But worry levels have yet to subside to pre-election levels, a new Gallup poll finds
The wild emotional ride on the Trump Train seems to be steadying.
Americans are slightly less worried now than they were during President Trump’s first month in office, a new Gallup poll shows — though the numbers have yet to ease below pre-election levels.
The 33.3% of people feeling frequent worry between Jan. 21 and Feb. 15 subsided to an average of 31.7% over the last five months, according to the survey released Friday. But in the month before Trump’s stunning electoral victory, the worry figure sat at 29.2%.
Though Democrats predictably remain most worried along party lines, they also saw the sharpest dip over the past five months — declining from 39.3% post-inauguration to 35%. Dems and independents, Gallup says, are slowly but surely “moving back toward their emotional status quo.”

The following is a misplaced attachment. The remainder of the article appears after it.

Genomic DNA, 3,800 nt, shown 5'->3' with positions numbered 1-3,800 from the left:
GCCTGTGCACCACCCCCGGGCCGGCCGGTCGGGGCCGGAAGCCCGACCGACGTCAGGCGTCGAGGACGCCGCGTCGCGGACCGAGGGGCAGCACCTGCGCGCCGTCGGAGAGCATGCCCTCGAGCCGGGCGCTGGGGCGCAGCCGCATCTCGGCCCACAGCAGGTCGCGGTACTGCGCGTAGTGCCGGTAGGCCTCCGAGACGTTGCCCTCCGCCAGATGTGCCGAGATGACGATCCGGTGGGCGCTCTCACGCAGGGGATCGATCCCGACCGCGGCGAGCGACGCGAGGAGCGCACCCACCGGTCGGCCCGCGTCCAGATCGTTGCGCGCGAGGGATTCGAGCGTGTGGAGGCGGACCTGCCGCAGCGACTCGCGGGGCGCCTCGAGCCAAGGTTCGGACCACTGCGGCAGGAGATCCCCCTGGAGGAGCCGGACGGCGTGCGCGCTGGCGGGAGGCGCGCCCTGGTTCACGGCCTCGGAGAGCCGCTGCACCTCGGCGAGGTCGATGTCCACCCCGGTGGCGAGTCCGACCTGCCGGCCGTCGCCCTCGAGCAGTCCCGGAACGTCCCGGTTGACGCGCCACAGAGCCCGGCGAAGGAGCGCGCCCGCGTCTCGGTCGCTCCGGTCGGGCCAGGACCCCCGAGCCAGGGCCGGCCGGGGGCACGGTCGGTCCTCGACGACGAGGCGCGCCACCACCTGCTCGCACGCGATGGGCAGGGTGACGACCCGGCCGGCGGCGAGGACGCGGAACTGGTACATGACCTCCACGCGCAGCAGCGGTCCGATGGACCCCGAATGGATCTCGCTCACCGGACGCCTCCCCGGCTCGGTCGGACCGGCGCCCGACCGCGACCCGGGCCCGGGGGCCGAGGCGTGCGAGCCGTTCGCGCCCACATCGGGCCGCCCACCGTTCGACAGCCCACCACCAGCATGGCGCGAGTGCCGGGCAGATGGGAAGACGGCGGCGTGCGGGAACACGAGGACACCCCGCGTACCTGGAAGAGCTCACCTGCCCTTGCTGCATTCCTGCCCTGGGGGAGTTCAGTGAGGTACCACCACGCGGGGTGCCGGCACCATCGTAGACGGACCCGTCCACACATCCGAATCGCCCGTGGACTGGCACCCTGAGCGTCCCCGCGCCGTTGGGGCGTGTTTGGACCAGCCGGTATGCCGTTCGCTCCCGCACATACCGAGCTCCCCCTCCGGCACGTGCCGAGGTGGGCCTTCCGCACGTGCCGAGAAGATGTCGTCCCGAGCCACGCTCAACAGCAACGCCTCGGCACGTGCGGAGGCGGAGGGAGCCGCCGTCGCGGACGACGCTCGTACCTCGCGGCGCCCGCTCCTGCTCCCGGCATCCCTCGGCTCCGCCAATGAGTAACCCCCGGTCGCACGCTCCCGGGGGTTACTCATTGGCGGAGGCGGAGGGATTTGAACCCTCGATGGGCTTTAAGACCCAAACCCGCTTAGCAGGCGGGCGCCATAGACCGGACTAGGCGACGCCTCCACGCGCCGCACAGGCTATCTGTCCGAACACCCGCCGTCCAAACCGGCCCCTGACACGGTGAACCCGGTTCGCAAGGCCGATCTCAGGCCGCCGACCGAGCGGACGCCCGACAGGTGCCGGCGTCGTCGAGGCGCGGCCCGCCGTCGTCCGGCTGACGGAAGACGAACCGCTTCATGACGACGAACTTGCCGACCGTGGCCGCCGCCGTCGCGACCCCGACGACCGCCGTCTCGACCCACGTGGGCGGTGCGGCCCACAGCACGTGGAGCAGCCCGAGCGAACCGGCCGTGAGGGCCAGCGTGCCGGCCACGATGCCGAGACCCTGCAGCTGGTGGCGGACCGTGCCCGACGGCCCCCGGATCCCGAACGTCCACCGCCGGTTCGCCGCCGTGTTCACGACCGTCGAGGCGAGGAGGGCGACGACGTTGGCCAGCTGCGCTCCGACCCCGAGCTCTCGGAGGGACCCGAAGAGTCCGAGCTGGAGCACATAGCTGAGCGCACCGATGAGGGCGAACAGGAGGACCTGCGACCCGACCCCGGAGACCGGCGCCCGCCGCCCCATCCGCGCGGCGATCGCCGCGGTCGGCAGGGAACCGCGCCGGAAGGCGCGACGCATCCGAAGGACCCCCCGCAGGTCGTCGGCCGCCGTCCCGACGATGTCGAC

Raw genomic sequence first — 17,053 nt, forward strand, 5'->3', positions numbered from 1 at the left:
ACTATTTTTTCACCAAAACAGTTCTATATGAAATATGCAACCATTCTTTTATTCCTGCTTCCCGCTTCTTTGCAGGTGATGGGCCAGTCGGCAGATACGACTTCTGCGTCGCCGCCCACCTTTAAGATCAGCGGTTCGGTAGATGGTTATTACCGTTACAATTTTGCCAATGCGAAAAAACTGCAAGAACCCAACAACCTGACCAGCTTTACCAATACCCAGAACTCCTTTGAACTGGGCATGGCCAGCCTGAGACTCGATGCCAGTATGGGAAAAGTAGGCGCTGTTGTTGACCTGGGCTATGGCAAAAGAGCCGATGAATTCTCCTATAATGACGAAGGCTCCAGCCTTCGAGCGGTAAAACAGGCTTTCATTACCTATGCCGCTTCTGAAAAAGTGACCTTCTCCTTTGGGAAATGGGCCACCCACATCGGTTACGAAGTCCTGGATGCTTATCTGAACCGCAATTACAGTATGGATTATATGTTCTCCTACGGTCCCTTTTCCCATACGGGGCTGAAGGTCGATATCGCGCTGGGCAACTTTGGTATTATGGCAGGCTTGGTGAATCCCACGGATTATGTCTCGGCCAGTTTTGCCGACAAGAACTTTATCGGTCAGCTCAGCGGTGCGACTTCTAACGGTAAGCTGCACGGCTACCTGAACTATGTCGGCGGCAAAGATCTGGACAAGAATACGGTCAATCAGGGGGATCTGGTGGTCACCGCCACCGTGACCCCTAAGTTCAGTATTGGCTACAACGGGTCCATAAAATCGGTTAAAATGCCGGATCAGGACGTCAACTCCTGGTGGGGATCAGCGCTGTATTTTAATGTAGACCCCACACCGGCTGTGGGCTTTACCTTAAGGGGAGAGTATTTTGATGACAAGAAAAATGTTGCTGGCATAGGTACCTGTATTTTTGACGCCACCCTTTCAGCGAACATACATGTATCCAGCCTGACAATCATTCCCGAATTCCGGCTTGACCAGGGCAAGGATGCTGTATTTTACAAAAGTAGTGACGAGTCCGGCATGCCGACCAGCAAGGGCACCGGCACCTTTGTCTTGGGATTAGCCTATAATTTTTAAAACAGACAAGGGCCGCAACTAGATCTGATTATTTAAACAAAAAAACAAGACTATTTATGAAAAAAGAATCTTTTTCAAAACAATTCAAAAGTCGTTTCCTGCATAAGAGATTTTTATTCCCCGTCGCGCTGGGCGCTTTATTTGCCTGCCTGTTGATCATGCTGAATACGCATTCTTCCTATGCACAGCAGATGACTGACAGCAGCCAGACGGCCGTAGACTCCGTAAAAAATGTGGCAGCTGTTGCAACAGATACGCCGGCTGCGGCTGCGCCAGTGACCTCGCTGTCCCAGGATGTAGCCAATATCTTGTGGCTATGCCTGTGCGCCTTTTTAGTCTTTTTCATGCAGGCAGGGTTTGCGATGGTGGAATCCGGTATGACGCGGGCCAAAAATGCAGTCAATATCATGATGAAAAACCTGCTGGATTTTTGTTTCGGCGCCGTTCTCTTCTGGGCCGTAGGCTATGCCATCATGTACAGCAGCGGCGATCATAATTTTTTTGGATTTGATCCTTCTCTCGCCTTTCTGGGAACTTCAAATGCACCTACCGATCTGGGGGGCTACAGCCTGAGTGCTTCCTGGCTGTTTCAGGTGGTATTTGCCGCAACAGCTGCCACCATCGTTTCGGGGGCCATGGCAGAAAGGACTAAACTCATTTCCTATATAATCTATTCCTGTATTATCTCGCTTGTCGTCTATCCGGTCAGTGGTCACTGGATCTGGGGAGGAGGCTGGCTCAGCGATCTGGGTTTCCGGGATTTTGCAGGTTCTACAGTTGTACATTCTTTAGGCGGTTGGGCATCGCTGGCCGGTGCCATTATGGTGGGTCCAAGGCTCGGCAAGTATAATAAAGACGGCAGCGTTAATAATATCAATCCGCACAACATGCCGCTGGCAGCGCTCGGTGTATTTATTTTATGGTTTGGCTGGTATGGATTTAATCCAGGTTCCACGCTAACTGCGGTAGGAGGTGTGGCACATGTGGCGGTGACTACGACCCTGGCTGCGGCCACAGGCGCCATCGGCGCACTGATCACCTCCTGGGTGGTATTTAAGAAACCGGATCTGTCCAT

The 4.1% worry spike from pre-Nov. 8 to Trump’s first month as POTUS had amounted to the greatest four-month increase since the Great Recession in 2008, per the polling company.
In contrast, the 2008 election of Barack Obama only saw a 0.9% jump in worry during a comparable timeframe.
Gallup’s most recent survey — based on phone interviews conducted Feb. 17 to July 17 with a random sample of almost 75,000 adults — made no mention of politics, Trump or the election. It simply asked respondents, “Did you experience worry a lot of the day yesterday?”
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